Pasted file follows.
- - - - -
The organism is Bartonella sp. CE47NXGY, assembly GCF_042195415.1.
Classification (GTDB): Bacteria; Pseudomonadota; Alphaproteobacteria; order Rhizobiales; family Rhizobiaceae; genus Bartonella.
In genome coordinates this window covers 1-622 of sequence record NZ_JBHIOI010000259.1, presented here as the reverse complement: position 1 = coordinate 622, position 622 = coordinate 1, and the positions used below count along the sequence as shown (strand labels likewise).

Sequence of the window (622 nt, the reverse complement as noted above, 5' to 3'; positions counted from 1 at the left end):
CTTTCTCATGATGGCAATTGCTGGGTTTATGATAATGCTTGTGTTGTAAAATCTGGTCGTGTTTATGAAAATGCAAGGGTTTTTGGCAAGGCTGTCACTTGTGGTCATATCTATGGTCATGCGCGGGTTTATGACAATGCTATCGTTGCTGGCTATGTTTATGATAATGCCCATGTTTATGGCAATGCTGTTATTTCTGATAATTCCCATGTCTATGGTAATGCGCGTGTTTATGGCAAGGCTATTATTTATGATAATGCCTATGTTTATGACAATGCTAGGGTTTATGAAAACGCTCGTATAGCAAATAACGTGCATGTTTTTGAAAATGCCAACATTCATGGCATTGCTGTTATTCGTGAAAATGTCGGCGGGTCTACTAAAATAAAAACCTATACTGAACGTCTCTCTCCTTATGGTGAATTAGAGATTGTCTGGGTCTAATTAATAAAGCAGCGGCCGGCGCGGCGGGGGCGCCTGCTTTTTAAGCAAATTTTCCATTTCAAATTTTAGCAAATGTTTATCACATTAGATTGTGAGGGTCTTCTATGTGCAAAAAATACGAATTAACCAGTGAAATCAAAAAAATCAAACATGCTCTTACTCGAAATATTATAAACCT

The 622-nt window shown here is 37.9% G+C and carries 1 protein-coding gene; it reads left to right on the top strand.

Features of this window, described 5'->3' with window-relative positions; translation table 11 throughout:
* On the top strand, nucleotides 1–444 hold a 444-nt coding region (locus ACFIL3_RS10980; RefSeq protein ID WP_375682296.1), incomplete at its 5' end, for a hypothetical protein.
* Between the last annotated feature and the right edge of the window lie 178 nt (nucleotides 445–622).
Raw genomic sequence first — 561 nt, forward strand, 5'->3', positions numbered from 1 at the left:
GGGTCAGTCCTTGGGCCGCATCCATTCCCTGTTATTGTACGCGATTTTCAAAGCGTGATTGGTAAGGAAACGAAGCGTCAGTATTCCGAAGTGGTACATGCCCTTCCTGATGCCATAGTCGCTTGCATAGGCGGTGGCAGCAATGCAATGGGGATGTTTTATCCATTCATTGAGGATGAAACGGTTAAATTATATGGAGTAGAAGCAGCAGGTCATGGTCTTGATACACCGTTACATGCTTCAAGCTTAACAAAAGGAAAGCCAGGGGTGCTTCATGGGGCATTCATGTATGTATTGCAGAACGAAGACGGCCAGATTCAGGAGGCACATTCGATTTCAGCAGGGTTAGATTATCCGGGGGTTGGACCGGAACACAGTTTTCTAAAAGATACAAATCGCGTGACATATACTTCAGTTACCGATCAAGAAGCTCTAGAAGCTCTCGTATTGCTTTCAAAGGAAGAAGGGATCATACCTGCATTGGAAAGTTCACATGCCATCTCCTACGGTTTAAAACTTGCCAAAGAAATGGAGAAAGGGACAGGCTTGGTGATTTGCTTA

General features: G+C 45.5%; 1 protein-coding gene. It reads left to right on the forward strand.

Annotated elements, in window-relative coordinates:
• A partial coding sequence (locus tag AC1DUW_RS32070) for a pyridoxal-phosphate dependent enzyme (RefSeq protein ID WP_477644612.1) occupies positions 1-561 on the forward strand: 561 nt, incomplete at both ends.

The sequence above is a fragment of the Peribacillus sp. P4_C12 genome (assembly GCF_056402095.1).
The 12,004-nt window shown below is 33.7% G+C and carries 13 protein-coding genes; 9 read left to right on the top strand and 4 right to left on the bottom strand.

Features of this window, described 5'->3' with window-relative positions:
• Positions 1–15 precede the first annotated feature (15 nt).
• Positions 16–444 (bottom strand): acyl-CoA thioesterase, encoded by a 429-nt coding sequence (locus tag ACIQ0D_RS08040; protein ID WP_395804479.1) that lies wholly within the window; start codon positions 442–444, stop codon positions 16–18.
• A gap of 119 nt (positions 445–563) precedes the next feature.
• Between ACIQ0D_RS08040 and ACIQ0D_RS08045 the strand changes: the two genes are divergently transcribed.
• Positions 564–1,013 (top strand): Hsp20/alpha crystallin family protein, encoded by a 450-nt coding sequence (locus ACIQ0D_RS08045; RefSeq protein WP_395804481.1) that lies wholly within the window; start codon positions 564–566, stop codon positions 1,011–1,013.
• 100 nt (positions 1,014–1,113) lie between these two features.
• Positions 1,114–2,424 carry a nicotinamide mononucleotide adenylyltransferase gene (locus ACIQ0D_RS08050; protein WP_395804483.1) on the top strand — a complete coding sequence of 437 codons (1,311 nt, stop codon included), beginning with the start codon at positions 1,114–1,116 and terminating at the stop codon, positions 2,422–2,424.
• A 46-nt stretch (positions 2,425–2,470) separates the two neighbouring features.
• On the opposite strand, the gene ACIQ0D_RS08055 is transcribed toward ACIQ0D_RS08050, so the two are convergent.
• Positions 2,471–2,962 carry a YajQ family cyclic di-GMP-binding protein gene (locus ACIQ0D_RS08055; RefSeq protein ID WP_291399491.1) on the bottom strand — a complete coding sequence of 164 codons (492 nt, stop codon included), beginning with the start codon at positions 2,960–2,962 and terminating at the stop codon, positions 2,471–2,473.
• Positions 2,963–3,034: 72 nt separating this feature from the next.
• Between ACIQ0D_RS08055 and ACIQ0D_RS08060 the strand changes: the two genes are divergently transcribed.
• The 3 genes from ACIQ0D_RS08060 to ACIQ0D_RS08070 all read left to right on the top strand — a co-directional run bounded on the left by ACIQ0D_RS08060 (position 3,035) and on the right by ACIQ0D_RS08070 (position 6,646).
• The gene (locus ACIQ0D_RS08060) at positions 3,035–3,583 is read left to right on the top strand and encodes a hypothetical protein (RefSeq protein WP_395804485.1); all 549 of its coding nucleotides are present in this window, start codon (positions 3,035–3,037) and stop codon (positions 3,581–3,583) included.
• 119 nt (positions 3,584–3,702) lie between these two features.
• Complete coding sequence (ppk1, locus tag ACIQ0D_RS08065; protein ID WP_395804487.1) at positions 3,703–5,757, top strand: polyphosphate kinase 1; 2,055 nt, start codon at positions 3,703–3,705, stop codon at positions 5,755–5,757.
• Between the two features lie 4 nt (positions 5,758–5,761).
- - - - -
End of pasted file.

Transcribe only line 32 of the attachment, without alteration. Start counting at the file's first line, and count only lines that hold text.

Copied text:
• 119 nt (positions 3,584–3,702) lie between these two features.